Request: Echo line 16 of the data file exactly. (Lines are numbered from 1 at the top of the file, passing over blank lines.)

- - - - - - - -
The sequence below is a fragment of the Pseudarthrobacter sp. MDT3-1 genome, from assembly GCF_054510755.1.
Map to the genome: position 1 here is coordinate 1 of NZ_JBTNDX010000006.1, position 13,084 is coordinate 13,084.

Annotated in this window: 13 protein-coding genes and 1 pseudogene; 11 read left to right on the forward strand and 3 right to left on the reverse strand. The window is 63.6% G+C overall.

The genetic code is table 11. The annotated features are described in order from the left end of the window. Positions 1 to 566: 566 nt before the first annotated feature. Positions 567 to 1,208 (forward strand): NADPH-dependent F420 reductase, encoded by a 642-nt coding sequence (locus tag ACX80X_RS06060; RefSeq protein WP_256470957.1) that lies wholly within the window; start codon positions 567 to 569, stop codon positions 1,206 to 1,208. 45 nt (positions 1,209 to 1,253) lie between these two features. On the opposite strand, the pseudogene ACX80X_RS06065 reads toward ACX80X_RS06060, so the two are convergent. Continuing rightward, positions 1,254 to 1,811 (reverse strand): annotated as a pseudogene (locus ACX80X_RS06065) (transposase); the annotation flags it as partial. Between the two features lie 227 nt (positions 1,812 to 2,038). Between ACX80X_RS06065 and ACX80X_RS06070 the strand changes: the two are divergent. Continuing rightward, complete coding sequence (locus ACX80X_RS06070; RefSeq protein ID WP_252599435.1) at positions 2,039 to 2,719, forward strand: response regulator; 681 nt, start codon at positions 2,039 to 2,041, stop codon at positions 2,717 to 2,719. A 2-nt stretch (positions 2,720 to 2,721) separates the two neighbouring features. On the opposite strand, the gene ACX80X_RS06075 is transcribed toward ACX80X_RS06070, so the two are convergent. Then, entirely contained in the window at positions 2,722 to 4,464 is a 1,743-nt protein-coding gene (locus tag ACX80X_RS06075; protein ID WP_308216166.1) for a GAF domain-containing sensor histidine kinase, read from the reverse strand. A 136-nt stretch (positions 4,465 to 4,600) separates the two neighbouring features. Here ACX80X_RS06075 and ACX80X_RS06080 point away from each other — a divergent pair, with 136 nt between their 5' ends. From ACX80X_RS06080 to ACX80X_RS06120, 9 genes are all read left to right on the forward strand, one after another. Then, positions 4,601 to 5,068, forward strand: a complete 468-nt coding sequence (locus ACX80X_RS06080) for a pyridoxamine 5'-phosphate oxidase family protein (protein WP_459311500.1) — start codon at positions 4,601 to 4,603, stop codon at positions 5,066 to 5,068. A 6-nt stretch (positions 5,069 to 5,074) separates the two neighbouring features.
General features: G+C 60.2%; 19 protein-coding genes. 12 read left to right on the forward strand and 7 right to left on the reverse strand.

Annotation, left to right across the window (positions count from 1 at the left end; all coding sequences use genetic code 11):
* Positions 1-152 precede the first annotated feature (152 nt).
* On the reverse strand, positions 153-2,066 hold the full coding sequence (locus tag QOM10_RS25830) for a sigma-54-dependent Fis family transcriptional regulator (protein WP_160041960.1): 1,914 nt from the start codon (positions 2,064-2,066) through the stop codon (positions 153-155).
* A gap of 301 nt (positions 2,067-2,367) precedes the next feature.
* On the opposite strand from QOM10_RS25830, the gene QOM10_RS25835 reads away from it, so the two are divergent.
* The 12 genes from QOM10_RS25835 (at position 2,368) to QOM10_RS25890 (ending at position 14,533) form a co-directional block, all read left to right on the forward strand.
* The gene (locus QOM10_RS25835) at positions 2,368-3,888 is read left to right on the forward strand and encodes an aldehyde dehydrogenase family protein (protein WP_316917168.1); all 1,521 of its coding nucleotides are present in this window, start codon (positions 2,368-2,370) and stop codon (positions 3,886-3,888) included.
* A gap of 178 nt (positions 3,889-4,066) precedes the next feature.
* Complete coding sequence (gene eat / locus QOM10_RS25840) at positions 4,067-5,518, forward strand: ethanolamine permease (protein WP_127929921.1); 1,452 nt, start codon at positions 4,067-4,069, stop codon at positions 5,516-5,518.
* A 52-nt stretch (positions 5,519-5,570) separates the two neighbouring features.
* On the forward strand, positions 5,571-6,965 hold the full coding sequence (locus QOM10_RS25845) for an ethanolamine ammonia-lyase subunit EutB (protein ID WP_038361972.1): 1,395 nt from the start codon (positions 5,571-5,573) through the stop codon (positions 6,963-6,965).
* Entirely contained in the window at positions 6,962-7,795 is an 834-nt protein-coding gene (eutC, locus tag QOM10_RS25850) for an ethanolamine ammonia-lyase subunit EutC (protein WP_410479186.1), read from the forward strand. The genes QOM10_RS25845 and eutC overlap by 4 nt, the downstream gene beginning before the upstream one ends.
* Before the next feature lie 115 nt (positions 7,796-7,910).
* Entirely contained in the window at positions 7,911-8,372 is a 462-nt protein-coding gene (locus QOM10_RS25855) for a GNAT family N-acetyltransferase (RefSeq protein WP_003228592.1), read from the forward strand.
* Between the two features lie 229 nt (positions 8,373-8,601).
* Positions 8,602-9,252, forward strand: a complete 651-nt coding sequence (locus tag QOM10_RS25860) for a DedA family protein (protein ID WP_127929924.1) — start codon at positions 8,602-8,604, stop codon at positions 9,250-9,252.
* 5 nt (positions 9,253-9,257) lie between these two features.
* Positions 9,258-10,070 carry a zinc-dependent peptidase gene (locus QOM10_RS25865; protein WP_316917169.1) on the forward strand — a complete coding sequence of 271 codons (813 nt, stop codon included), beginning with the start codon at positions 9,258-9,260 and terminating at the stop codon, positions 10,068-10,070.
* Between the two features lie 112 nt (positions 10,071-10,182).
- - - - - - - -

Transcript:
* On the forward strand, positions 5,571-6,965 hold the full coding sequence (locus QOM10_RS25845) for an ethanolamine ammonia-lyase subunit EutB (protein ID WP_038361972.1): 1,395 nt from the start codon (positions 5,571-5,573) through the stop codon (positions 6,963-6,965).